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Alison Gordon, CEO of 48North, tours the company's farm on August 6, 2019.

Glenn Lowson

Alison Gordon
  • Company: 48North
  • Title: CEO
  • Market valuation: Approx. $100-million
  • Strain: Grandaddy Purple
  • Method: Pre-roll

Alison Gordon lives in a nice home in Toronto’s Forest Hill neighbourhood with her two teenage sons. I first met her in late August at the Good:Farm, a 100-acre organic cannabis farm that she acquired when purchasing Good & Green, a company led by Jeannette VanderMarel. Jeannette, Alison and I smoked 48North’s Power Plant in Jeannette’s palatial backyard just outside Hamilton, and the two women shared their plans for the brand: “The outdoor grow is a huge opportunity for us because it’s where you can make margin,” VanderMarel said. “You’re never going to grow for much cheaper than we are.”

On Sept. 10, 48North announced that Ms. VanderMarel was leaving the company for personal reasons.

So, I went to Ms. Gordon’s house – and we smoked again.

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Alison Gordon: Grandaddy Purple is an indica – and we’ve sold out of these pre-rolls in a lot of different places. It has a good amount of THC.

Ben Kaplan: It’s good to get mellow in what has to be a crazy time. What happened?

AG: Jeannette is still a major shareholder of the company. She’s a board member and a big part of what we’ve been able to build – and the truth of the matter is this is something companies go through; they ebb and flow and they’re organic, living things, they don’t stay static. Everything has its moment.

BK: You don’t regret making her co-CEO?

AG: No.

BK: What did you learn from the experience?

AG: A ton. Jeannette’s a cultivator and has been a trailblazer in organic cannabis, and having her be there on the ground was what enabled us to do what we did on the farm.

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BK: Would you ever co-CEO again?

AG: Ummmmmmmmmm. [Gordon inhales.]

BK: Yeah, give it a think.

AG: We were at a critical juncture of the company and the farm and it [being co-CEOs] helped, but as fast-paced as things in cannabis move, you need to make decisions quickly. It’s obviously easier for people when decision making rests with a single person.

BK: Did you fire Jeannette?

AG: No. I can’t do that. The CEOs are hired by the board and we report to the board who report to the shareholders. This was Jeannette’s decision. This was from Jeannette.

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Jeamnette VanderMarel, left, former co-CEO, and Alison Gordon, current CEO of 48North, in a picture taken August 6, 2019.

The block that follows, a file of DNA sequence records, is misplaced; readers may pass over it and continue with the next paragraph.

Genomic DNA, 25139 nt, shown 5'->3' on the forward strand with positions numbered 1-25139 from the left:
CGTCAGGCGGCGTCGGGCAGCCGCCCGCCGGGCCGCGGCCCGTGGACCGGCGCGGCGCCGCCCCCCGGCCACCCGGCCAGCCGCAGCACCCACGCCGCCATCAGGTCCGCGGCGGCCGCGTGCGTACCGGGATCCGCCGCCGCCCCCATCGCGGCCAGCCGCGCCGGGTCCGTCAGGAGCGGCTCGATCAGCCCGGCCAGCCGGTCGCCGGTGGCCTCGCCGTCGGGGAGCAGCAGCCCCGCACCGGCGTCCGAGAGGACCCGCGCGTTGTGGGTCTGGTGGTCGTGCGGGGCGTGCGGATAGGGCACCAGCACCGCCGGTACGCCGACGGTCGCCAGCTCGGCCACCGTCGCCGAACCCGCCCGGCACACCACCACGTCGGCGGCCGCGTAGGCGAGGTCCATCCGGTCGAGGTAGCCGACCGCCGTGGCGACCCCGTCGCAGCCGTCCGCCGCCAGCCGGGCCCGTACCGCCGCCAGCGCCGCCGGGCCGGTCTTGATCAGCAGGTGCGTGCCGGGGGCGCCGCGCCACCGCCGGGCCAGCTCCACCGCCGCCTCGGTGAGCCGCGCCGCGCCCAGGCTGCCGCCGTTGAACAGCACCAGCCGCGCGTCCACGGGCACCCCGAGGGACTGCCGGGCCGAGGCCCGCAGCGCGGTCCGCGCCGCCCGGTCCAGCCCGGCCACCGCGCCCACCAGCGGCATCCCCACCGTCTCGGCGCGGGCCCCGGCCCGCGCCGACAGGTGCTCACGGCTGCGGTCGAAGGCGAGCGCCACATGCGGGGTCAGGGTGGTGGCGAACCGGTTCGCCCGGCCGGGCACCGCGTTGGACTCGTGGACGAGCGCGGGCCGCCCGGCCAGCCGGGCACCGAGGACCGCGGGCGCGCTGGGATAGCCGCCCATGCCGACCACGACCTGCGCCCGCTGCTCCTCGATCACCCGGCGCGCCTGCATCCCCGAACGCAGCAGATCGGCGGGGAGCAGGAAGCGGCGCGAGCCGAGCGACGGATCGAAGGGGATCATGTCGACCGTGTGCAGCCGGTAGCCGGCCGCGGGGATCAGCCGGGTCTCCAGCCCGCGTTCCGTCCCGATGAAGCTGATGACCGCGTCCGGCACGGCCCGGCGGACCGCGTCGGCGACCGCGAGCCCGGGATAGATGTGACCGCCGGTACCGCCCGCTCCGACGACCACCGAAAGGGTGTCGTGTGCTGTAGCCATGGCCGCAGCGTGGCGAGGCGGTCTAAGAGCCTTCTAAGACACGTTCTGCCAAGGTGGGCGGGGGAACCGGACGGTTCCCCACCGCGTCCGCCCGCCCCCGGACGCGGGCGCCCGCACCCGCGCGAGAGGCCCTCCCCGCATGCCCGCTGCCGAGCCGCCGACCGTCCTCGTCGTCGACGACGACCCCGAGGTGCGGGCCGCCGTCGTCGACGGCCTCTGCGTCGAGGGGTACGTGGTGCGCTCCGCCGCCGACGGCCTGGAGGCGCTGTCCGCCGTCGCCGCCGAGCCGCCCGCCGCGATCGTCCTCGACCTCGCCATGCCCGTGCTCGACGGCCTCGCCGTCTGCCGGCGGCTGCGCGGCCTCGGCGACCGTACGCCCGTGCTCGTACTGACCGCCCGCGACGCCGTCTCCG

Glenn Lowson

BK: So what now?

AG: Nothing stops. Everything just moves forward. Business as usual.

BK: You won’t miss a beat.

AG: You can’t miss a beat. The market doesn’t miss a beat.

BK: Talk about the market and where it’s going. You just spent $2-million acquiring Quill, a U.S.-based vape manufacturer.

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AG: It’s one of the first acquisitions like this on the TSXV versus the CSE [Canadian Securities Exchange]. The difference between the TSX and the TSXV [TSX Venture Exchange, where 48North trades] is that the Toronto Stock Exchange doesn’t allow assets in the U.S. that touch the cannabis plant. Canopy is on the TSX and they did a deal in the U.S. with Acreage, but they don’t actually take ownership of the company until it becomes federally legal [in the United States]. The CSE does allow for people to have U.S. assets. This was the first deal of its kind [on the TSXV] because Quill sells hardware, they don’t actually fill the pens themselves.

BK: So market share in the United States is still a priority for Canadian cannabis brands?

AG: The U.S. is very exciting to me. I’ve always felt like we needed to be in both markets, but the U.S. market – if Canada is going to be an $8-billion market, the U.S. is something like a $200-billion market, so there’s that.

BK: These pre-roll packages are pretty cool. For $17, three joints. And your joints aren’t big enough to tranquilize a rhinoceros.

AG: Some people do half grams or grams in their pre-rolls, but even though I smoke regularly, I’m a lightweight. I light the joint and I put it out, and – like I’m doing now – I save the roach. So we did 0.3 of a gram. We’re not smoking big cones. And it’s like, who wants a stinky roach?

BK: The smoke is mellow, it feels relaxing. But I do appreciate having this wine to help me manage my high.